Continue reading...

The 25 Best Hip-Hop Movies

Posted by Billyjam, July 24, 2014 06:15pm | Post a Comment

Best Hip Hop films

The definition of "hip hop movies" is pretty darn wide as it covers a broad range of types and styles of films - not to mention differing levels of quality since, let's face it, some have been downright low-budget jenky (bad meaning bad). The hip hop movie genre as a whole encompasses such varieties as concerts films (EG 1995's The Show or 2005's Dave Chappelle's Block Party); documentaries about specific parts of the genre or individual artists (e.g. Scratch or Freestyle: The Art of Rhyme or Beats Rhymes & Life: The Travels of a Tribe Called Quest); bio-pics like Notorious or the semi-biographical Eminem acting vehicle 8-Mile; and straight up pure celebratory flicks that show love for some or all of hip hop's four elements (EG Wild Style, Juice, Beat Street, and Breakin').

Continue reading...

Spill A Lil On The Curb For The Memory of Mac Dre Who Would Have Turned 44 Today

Posted by Billyjam, July 5, 2014 12:58pm | Post a Comment
Were he still alive Bay Area rap legend Mac Dre would be celebrating his 44th birthday today. Born Andre Louis Hicks on July 5, 1970 in Oakland, CA - but raised in the North Bay town of Vallejo in the infamous Crest Side so often referenced in his music, the endlessly talented rapper was tragically killed ten years ago in Kansas City. But even now,  a full decade later, the much loved the world over Bay Area rap artist's legacy - along with the Thizz Entertainment empire that he kick-started - continues to grow and fans (both new and old) continue to track the countless releases from Mac Dre's ever prolific career. That career can be clearly divided into two distinct eras - before and after his five year 1990's incarceration for a crime he never committed (check video below of a 1992 interview I did with him for more on that). Personally I divide Mac Dre's two-part career into the Thizz half and the earlier Khayree (producer) half.  For releases from both parts of Mac Dre's rich back-catalog check out the bins at the three Amoeba Music retail outlets, or the Mac Dre section of the Amoeba Music online store where you will find such Mac Dre releases as Stupid Doo Doo Dumb, The Game Is Thick Vol 2, and Musical Life of Mac Dre Vol. 1. Meanwhile below are a few videos from the rapper's illustrious career. Rest in Thizz, Mac Dre!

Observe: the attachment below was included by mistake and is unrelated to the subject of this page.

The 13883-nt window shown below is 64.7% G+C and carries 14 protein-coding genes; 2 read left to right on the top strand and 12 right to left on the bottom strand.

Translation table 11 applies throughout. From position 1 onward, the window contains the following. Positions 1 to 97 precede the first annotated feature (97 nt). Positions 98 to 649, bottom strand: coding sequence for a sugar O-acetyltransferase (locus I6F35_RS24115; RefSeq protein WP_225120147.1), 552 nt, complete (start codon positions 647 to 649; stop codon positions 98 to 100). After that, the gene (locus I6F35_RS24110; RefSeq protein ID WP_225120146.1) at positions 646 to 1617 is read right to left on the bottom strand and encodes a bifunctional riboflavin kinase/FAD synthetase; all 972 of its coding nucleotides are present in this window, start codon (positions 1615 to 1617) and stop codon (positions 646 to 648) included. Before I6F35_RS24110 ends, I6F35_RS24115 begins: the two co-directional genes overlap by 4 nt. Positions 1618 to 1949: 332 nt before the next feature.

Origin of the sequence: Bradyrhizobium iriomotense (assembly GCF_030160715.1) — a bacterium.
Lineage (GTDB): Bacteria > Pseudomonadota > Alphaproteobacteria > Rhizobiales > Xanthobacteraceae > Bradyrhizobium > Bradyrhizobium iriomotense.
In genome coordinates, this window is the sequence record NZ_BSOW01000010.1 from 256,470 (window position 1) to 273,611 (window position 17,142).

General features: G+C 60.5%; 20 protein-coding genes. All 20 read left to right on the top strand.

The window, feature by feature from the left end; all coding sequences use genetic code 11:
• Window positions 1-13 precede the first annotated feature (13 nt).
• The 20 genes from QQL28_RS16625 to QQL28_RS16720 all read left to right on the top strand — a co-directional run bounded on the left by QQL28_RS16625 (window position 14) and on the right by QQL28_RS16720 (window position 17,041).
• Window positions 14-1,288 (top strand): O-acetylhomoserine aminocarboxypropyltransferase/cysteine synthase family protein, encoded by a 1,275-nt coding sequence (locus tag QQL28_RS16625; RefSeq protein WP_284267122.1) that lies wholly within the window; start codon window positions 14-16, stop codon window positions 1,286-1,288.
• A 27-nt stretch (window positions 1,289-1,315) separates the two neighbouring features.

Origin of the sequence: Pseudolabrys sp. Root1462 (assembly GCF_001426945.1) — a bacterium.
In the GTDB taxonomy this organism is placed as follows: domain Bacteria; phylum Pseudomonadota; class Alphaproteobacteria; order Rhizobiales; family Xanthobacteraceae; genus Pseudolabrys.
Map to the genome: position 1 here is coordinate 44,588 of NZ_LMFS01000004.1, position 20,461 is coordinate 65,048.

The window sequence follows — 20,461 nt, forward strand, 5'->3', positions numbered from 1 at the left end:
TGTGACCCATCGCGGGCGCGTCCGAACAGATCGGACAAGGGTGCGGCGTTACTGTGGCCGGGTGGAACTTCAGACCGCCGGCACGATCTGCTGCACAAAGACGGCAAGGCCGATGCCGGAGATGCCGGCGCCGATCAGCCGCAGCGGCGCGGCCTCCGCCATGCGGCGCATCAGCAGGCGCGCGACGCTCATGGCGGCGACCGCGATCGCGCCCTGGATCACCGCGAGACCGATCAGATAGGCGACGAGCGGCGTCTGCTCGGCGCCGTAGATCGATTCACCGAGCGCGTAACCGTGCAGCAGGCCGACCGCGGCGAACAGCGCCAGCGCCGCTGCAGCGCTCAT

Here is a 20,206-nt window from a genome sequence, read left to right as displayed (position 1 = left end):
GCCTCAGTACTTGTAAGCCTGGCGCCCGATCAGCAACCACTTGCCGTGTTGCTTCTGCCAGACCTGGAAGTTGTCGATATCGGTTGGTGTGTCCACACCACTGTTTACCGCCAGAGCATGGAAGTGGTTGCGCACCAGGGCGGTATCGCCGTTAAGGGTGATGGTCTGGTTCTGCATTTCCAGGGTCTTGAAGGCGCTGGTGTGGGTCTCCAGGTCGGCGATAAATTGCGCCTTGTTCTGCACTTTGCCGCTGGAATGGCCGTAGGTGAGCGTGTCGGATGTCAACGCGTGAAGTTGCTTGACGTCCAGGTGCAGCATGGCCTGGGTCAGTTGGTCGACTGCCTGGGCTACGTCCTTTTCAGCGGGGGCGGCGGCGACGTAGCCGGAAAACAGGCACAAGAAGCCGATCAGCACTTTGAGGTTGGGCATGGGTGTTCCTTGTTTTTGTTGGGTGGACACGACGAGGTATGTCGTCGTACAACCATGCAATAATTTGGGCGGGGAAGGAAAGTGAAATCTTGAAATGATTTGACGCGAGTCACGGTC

Continue reading...

Live Concerts From Prisons and Mental Institutions

Posted by Billyjam, December 16, 2013 08:08am | Post a Comment

The Cramps Live at Napa State Mental Hospital(1978)

In Bay Area rap history there are several instances of artists rapping live from jail - perhaps most notably the late great Mac Dre rapping over the phone from Fresno County Jail back in the early nineties and X-Raided at that same period rapping over the phone on series of occasions that would finally be released as the 1995 album Xorcist (in later years the still incarcerated rapper would get smuggled in recording gear to record albums). But there are also many instances of artists performing for inmates at jails and prisons, as well as other institutions.

Of the performances in mental institutions perhaps the best (and the best known) is from when The Cramps, in June 1978, did a live show from the California Mental State Hospital in Napa. Also performing were San Francisco's wonderful post punk act The Mutants. It was when the pioneering psychobilly gods had just had just finished up recording Gravest Hits - to be released the following year that would include the track "The Way I Walk" that they are captured performing in the Napa hospital concert clip above care of Target Video.

The great Leonard Cohen also did a series of free concerts about forty years ago in mental institutions but without much media attention at the time. According to Sylvie Simmons' bio I'm Your Man Cohen performed, like the Cramps, at Napa State Hospital as well as at Henderson Hospital (in the UK), and at an unnamed facility in Montreal (Canada). Reportedly he booked these shows "without fanfare" and on his own dime, reportedly telling a reporter a few years later that he was drawn to mental hospitals because he had "the feeling that the experience of a lot of people in mental hospitals would especially qualify them to be a receptive audience for my work." Cohen later commented, according to Simmons, that “I’ve always loved the people the world used to call mad.”

Continue reading...
<<  1  2  3  4  >>  NEXT